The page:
Peers and Power Are a Potent Mix
byon 06-24-2012 at 03:17 PM (212 Views)
"Excerpted from the forth coming The Truth About Being a LeaderAnd Absolutely nothing But The Truth
Have you ever walked into a high school locker room or a martial arts class? The smell that hits you is that of competition and sweat. In meeting rooms in organizations about the planet, the dynamics, if not the aroma, are equivalent, as peers jockey for power in an adult version of sports competition.
It is no accident that on feedback questionnaires of all types, peers tend to mark each other below scores received from bosses and direct reports.
When you enter a leadership function, it really is essential to recognize that the game has changed and your new peers could now see you as competition.
Its normally not personal. A particular amount of distrust is all-natural, due to the fact, now or in the future, you and your peers will be in direct competitors for roles, resources, and remuneration. And it really is okay, indeed healthful, to develop some caution relating to the motivation and moves of your peers. Otherwise, you could be in for a nasty surprise.
Consider Albert, who relied on one more departments analysis and truth finding capabilities. He soon found that their reports could be biased and that they did not give his group enough information.
Frustrated, he openly complained about the research department and refused to continue using their reports. But Albert soon realized he was burning bridges with his actions. He backed off and approached the issue differently.
Employing feedback gleaned from asking his clients what they thought, he let the research department know how the biases and omissions in their earlier reports had upset his clients. When the emphasis was on serving clients, not helping a peer and achievable competitor, the research department recognized and responded to the need to cooperate.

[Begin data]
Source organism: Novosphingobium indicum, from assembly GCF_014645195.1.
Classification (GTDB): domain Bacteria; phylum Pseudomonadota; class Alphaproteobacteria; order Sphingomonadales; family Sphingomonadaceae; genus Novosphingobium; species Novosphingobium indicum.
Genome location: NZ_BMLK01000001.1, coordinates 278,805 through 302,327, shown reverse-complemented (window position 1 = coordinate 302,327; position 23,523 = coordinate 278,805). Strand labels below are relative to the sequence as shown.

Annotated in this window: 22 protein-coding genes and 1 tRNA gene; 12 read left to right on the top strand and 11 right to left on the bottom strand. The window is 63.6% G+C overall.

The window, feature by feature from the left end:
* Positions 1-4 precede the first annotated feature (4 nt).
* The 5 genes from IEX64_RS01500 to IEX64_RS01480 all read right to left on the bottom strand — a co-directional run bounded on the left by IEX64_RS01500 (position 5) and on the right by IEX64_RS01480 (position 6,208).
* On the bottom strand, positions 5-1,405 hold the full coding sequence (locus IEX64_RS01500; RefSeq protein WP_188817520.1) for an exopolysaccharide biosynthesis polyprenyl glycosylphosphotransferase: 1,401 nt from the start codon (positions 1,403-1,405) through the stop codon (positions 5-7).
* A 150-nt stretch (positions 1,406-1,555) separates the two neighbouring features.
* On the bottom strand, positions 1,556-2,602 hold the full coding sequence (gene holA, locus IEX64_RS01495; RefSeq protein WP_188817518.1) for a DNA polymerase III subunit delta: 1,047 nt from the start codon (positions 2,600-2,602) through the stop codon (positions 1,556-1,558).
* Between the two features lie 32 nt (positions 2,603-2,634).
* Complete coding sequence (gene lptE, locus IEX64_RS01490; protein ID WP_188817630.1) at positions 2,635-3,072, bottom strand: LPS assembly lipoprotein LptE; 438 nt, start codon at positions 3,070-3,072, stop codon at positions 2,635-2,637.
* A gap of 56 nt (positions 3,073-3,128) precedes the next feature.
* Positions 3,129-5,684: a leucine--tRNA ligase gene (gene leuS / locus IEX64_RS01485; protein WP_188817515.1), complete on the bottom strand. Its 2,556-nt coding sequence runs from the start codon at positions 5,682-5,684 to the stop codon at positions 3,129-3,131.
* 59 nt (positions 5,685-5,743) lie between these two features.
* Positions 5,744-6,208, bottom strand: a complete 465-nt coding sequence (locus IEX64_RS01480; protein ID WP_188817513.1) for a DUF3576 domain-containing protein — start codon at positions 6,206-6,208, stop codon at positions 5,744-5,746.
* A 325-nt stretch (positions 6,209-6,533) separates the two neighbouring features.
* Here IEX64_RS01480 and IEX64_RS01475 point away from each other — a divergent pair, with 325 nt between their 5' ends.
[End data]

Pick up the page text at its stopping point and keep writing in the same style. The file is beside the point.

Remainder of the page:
Given that resources are usually stretched and the interests of departments often do not coincide, developing trust with peers is tricky. Ideally, trust comes from understanding that a peer is able to place the organizations interests before his or her own, and will give credit to other departments rather taking total ownership.
But dont take it for granted that a peer will always act this way. Establish clear guidelines and expectations for your operate with each other. For instance, if you have to split a commission, agree on the percentage split in advance. And continually monitor your joint efforts, giving rapid feedback about whats working and what isnt if your peers function diverges from the framework you set up.
In Alberts situation, he identified that delivering clear guidelines and expectations backed by other individuals was the first step in producing a very good peer group relationship. He also learned that he had to communicate constantly with and test the investigation team to be positive they were working toward compatible goals.
Dont forget, a peer these days might be a boss tomorrow. See hold it clean and preserve it clear and youll be happy that you did.
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